MCH Population - includes all of the Nation's women, infants, children, adolescents, including the transition to adulthood, and their families, including fathers and children with special health care needs (MCHB Strategic Plan: FYs 2003-2007).
Children with Special Health Care Needs (CSHCN) - those who have, or are at increased risk for, a chronic physical, developmental, behavioral, or emotional condition and who also require health and related services of a type or amount beyond that required by children generally.
Care Coordination Services - those services that promote the effective and efficient organization and utilization of resources to assure access to necessary comprehensive services for children with special health care needs and their families (Title V sec. 501 (b) (3))
Medical Home - a medical home can be a physician's office, a hospital outpatient clinic, a community health center or school-based clinic, as long as it provides the services that constitute comprehensive care – continuous access to medical care; referral to pediatric medical subspecialties and surgical specialists; and interaction with child care, early childhood education programs and schools to ensure that the special needs of the child and family are addressed (The American Academy of Pediatrics)
Cultural Competence - a set of behaviors, attitudes, policies, practices and structures that come together in a system, agency or among professionals and enable that system and agency or those professionals to work effectively in cross-cultural situations (National Center for Cultural Competence, 2002)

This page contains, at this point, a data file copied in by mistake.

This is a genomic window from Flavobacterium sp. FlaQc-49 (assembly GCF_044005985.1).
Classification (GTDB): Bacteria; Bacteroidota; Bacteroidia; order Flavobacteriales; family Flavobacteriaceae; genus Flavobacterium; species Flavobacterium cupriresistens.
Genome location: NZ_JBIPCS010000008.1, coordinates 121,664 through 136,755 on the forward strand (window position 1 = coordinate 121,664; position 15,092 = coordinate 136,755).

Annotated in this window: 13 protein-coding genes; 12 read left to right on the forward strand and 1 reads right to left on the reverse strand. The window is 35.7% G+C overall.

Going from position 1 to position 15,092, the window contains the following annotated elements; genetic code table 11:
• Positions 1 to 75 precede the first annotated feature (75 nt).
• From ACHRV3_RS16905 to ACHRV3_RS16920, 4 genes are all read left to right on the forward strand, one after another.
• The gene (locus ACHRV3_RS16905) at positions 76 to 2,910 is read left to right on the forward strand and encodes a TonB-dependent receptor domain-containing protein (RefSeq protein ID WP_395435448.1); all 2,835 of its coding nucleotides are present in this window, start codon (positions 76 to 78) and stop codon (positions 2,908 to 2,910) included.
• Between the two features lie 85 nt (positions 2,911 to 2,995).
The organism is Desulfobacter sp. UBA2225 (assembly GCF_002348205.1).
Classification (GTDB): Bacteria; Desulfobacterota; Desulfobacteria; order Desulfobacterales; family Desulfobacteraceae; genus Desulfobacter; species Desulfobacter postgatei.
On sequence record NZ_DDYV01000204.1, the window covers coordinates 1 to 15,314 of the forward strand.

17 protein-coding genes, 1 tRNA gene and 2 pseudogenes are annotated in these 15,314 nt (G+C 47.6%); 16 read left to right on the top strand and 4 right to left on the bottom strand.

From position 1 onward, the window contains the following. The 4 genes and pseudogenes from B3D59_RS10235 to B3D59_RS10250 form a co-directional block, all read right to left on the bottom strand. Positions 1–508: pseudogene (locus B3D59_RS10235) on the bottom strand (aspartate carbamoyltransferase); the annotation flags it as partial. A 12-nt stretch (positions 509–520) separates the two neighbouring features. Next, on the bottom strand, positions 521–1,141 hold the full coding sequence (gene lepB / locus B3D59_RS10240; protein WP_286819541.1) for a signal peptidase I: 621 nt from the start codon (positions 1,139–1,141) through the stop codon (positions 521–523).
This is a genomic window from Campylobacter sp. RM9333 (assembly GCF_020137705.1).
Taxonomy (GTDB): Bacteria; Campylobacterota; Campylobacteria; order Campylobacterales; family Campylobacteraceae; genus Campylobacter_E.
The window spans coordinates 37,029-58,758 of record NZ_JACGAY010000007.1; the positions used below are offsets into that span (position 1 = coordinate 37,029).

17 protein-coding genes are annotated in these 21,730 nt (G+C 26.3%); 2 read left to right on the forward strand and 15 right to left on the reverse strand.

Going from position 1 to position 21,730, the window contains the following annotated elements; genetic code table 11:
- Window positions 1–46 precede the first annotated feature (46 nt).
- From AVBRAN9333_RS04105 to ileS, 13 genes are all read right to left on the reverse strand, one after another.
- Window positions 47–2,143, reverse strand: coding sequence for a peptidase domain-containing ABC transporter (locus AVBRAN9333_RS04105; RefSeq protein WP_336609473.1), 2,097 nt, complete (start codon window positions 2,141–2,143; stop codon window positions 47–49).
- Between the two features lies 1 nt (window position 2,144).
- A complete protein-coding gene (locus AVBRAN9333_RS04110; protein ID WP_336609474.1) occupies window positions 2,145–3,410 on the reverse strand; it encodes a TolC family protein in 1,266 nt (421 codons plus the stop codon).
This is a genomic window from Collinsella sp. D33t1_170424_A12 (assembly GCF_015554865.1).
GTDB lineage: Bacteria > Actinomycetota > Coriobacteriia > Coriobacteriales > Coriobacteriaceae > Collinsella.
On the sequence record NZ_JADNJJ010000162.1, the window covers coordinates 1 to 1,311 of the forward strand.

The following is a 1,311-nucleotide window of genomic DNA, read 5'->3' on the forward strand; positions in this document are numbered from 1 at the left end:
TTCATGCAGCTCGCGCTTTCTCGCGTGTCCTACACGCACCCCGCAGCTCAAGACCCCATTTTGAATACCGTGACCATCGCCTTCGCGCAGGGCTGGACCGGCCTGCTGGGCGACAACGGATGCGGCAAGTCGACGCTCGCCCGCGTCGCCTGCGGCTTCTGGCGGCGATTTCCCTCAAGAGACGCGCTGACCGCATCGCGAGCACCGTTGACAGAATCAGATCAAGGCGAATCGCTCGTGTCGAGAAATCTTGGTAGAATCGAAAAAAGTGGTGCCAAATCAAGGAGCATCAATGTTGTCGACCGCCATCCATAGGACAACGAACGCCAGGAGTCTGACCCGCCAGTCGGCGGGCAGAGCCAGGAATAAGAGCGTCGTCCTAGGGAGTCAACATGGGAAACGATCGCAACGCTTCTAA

Linguistic Competence - the capacity of an organization and its personnel to communicate effectively with persons of limited English proficiency, those with low literacy skills or who are not literate, and individuals with disabilities (National Center for Cultural Competence, 2002)
Quality of Care - 1) safe-avoiding injuries to patients from the care that is intended to help them; 2) effective-providing services based on scientific knowledge to all who could benefit and refraining from providing services to those not likely to benefit; 3) patient-centered—providing care that is respectful of and responsive to individual preferences, needs and values and ensuring that patient values guide all clinical decisions; 4) timely-reducing waits and sometimes harmful delays for both those who receive and those who give care; 5) efficient-avoiding waste, including waste of equipment, supplies, ideas and energy; and 6) equitable-providing care that does not vary in quality because of personal characteristics such as gender, ethnicity, geographic location, and socioeconomic status (National Committee for Quality Assurance-NCQA)
Care Plan - a comprehensive care plan combines a medical summary, an emergency care plan, and an action care plan. It provides information that can be shared across providers; a ready reference in an emergency; and an action plan that prioritizes concerns, identifies specific tasks to address concerns, assigns responsibility for tasks, evaluates outcomes, and is done in collaboration with the child/youth and family (Division of Services for Children with Special Health Needs, MCHB, HRSA).